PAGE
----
You can see King Theoden make this inspiring shift from hopelessness to determination just before the epic battle in the second Lord of the Rings film, The Two Towers. As we enter the scene, Theoden has despaired of defending his people. They are are besieged in Helm’s Deep, vastly outnumbered by the advancing army of Uruk-hai. But watch Theoden’s face as Aragorn reminds him that even if he may be about to die, he can choose the manner of his death.
Theoden’s “YES!” is a perfect example of the power of intent to shift our energy. We need this power for those times when life challenges threaten to overwhelm us. Even when the going gets rough and events are out of our control, there is one choice we always have: we can choose how we meet our circumstances. That’s what I mean by fastening your seatbelt.
Tap the power of your intent in
The Inner Bonding Buddy Course (starting Jan 24)
The six steps of Inner Bonding help you cultivate the Loving Adult strength and awareness you need to show up fully for yourself and for others. The next four-week Inner Bonding Buddy Course starts January 24, 2019. Join us and experience for yourself how peer support can help you access your Loving Adult and hear the voice of your spiritual intuition. By the end of the class, you will have met several people with whom you can exchange ongoing Inner Bonding support that is powerful and free.
What: Inner Bonding Buddy Course in partnership skills, taught by Emily Agnew
Who: For Inner Bonders who want to go deeper in their practice, tapping in to peer support
When: Four Thursdays, March 1, 8, 15, and 22, from 3:30 PM to 5 PM Eastern
Where: On Zoom videoconference
Prerequisite: Basic familiarity with Inner Bonding (contact Emily if you have questions about this–free self-study materials are available)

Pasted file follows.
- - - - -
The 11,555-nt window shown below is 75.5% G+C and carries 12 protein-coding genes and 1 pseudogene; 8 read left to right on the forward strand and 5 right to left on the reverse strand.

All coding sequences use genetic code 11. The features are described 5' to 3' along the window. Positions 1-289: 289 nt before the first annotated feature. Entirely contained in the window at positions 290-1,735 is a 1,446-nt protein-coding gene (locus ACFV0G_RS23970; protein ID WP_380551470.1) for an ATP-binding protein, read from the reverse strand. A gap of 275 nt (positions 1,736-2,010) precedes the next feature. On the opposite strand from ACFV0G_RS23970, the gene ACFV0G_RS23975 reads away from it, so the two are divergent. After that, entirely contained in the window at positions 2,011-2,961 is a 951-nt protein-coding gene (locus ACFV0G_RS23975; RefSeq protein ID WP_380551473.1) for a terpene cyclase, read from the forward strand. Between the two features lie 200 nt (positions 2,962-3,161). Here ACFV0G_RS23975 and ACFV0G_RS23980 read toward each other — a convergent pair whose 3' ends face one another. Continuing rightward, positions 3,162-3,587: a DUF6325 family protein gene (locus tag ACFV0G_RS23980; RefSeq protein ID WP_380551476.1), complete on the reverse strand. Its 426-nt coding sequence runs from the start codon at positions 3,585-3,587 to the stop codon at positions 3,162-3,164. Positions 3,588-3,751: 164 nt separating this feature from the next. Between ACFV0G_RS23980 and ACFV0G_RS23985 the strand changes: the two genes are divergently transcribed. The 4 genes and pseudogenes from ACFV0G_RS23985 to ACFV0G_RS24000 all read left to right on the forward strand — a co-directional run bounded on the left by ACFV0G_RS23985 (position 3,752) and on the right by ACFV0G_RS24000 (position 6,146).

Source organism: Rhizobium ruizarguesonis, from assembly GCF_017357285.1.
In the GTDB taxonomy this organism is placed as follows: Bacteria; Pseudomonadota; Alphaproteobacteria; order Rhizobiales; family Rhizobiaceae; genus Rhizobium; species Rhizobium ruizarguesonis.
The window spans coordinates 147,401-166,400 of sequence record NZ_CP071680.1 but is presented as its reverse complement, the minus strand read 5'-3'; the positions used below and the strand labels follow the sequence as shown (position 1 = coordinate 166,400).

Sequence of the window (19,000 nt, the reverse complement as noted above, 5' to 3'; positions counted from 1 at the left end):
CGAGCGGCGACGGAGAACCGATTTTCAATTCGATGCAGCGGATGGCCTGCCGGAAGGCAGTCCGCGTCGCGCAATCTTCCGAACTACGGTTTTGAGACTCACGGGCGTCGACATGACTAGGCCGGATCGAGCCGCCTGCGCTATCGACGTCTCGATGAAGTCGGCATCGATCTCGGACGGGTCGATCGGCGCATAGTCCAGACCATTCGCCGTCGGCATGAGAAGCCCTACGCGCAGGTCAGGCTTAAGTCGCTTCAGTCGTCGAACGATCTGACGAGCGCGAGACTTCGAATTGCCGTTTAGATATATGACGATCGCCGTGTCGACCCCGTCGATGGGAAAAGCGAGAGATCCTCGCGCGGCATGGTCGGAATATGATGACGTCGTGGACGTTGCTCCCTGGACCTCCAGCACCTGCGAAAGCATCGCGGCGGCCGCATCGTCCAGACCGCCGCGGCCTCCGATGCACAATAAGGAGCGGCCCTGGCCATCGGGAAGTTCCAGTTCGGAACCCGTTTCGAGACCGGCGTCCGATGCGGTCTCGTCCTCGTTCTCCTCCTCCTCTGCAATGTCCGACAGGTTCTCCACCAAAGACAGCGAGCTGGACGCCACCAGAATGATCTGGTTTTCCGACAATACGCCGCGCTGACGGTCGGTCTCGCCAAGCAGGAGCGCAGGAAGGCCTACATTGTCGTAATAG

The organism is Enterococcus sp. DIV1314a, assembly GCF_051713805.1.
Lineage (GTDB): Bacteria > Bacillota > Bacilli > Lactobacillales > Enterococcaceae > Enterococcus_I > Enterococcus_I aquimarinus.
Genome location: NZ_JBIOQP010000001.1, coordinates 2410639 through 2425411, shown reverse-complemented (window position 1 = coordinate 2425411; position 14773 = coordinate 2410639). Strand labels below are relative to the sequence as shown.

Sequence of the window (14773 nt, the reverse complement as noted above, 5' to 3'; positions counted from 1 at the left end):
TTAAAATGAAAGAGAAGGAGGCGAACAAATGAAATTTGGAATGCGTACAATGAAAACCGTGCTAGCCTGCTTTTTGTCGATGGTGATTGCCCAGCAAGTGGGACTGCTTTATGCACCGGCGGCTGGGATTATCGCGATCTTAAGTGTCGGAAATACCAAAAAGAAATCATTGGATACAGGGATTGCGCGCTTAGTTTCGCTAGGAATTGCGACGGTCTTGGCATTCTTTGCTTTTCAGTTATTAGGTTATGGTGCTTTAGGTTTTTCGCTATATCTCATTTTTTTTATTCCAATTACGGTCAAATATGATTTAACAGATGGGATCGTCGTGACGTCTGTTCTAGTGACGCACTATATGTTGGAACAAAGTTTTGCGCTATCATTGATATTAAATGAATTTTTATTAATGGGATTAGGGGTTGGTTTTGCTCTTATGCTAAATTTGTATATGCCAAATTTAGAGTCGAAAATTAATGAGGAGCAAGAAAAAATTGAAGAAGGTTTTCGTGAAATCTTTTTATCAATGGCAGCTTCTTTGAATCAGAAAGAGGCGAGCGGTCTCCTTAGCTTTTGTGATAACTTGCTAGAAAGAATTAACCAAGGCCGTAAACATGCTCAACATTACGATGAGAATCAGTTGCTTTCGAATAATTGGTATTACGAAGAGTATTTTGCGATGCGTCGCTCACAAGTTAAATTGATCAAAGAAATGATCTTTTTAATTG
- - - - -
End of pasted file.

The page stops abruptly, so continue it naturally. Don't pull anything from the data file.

Tuition: $199 (registration closes Monday January 21)
And… you are invited to attend a free call on January 16
with Inner Bonding founder Dr. Margaret Paul:
“The Keys to Finally, Truly Loving Yourself”
On Wednesday, January 16, Dr. Paul will present this free virtual event through the Shift Network. If you find yourself feeling anxious or depressed, or repeatedly caught in the trap of trying to “get love” outside of yourself, Dr. Paul’s Inner Bonding teachings can help you finally and fully learn to truly love yourself. And if you’re wondering how you can truly love yourself when you didn’t have healthy models for that growing up, Inner Bonding can help you cultivate this love and sustain it.
In this free virtual event, The Keys to Finally, Truly Loving Yourself: A Workshop to Discover Inner Bonding Practices for Self- Love, Authentic Relationships & Deep Healing, you will:
- Gain a new understanding of the causes of depression and anxiety (and how to overcome them)
- Discover how to use self-love and “re-parenting” — instead of media, food, shopping, and other addictions — to fill your inner emptiness
- Experience a powerful Inner Bonding practice — and give yourself the love you never received
- Approach new relationships with your wholeness rather than neediness
- Make advances in healing core shame
- Discover how to share love instead of always trying to get love
“What if I can’t attend this virtual workshop in person?”
That’s no problem: you can listen to it later at your convenience. Everyone who registers for The Keys to Finally, Truly Loving Yourself: A Workshop to Discover Inner Bonding Practices for Self-Love, Authentic Relationships & Deep Healing will also receive the audio recording afterward.